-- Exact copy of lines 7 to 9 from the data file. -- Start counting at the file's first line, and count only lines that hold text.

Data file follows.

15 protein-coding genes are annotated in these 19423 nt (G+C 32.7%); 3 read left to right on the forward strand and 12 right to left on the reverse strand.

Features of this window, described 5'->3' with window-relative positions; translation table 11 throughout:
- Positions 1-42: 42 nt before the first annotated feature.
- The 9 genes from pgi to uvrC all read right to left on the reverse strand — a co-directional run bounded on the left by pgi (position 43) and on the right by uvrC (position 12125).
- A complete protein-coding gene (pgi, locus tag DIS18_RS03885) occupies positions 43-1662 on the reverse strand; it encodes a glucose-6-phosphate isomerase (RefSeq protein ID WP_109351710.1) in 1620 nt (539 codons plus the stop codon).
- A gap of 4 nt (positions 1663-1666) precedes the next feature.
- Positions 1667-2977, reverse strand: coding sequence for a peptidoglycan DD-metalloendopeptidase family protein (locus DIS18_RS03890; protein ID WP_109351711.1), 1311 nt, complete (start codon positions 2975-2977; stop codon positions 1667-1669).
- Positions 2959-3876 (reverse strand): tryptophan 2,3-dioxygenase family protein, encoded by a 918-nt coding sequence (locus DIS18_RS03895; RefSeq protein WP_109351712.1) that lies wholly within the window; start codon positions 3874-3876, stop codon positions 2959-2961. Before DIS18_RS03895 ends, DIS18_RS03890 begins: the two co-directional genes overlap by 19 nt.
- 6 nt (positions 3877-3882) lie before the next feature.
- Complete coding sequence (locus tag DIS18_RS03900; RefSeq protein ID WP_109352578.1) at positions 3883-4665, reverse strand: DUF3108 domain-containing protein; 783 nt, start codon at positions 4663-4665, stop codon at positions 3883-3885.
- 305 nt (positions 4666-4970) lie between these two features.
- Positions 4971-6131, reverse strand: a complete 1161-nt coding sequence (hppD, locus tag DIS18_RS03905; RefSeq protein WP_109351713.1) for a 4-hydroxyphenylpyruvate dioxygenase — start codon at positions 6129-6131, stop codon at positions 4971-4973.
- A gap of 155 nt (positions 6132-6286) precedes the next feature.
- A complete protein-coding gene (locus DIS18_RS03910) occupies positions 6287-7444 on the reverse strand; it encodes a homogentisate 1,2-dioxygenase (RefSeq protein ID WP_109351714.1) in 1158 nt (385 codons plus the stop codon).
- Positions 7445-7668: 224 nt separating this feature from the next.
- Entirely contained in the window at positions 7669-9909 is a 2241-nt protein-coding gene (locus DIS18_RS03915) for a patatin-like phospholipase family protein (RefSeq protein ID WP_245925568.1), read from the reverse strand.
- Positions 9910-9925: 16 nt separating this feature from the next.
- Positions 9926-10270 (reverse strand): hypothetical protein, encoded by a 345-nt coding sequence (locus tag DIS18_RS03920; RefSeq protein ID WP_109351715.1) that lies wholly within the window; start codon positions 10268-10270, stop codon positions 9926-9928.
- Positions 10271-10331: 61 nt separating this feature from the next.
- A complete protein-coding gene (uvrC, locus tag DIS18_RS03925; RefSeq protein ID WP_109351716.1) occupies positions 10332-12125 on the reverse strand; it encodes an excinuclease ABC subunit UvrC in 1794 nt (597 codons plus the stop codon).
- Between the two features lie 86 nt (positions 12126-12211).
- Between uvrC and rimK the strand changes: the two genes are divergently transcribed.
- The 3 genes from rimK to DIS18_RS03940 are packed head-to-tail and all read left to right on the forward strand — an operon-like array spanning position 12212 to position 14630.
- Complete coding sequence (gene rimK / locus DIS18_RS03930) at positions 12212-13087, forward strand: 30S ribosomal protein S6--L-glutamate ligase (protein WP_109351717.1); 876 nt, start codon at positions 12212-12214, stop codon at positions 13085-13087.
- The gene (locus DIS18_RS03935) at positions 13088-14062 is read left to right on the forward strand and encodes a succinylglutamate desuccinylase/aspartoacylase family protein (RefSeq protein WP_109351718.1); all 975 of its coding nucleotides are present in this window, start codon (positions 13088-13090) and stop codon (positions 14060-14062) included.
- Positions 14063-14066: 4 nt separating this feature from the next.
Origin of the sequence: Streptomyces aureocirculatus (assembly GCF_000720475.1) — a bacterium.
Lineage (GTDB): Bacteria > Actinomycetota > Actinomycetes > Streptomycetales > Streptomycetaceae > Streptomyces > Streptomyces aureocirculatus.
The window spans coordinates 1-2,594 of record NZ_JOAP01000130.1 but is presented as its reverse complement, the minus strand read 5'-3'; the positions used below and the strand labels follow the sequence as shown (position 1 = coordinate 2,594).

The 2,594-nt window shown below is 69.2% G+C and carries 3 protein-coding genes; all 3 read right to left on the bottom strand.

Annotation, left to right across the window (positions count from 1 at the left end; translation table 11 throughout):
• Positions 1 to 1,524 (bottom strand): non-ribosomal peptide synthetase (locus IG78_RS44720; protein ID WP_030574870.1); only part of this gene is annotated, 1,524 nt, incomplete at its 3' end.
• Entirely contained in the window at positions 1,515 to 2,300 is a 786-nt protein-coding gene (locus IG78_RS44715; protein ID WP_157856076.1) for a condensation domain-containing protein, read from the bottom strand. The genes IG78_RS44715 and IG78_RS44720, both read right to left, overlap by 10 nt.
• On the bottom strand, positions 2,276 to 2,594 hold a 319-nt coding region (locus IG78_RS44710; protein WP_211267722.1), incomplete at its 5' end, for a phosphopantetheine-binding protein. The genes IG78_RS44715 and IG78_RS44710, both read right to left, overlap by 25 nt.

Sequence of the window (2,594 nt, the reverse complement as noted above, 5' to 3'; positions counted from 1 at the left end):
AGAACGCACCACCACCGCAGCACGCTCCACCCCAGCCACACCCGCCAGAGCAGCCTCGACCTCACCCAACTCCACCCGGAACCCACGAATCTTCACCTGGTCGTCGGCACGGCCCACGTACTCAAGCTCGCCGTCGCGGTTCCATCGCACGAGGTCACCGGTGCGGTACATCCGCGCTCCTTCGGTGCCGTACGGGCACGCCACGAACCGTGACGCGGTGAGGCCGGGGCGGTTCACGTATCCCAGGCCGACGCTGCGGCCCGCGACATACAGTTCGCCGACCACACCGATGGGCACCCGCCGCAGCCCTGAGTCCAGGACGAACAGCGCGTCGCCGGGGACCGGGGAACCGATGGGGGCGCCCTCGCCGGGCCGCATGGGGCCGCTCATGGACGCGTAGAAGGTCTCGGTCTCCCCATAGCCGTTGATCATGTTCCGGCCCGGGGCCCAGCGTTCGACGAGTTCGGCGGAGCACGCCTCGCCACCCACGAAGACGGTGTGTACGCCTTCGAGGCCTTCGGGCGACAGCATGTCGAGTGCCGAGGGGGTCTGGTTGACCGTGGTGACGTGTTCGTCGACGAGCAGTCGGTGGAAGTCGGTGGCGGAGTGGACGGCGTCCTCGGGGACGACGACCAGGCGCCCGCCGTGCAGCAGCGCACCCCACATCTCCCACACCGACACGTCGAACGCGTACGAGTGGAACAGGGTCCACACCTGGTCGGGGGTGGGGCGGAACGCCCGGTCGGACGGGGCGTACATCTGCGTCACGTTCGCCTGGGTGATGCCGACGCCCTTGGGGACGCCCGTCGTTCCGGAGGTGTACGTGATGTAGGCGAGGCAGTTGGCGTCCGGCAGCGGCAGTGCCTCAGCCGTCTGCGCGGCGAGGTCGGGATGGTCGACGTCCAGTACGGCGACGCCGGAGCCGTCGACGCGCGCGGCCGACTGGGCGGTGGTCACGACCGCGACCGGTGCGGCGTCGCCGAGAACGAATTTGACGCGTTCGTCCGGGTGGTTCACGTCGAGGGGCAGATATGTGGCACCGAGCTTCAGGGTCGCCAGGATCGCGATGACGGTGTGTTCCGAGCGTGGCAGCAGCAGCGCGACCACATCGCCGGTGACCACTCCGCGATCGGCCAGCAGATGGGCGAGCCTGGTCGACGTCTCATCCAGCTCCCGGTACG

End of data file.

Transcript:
- Positions 1667-2977, reverse strand: coding sequence for a peptidoglycan DD-metalloendopeptidase family protein (locus DIS18_RS03890; protein ID WP_109351711.1), 1311 nt, complete (start codon positions 2975-2977; stop codon positions 1667-1669).
- Positions 2959-3876 (reverse strand): tryptophan 2,3-dioxygenase family protein, encoded by a 918-nt coding sequence (locus DIS18_RS03895; RefSeq protein WP_109351712.1) that lies wholly within the window; start codon positions 3874-3876, stop codon positions 2959-2961. Before DIS18_RS03895 ends, DIS18_RS03890 begins: the two co-directional genes overlap by 19 nt.
- 6 nt (positions 3877-3882) lie before the next feature.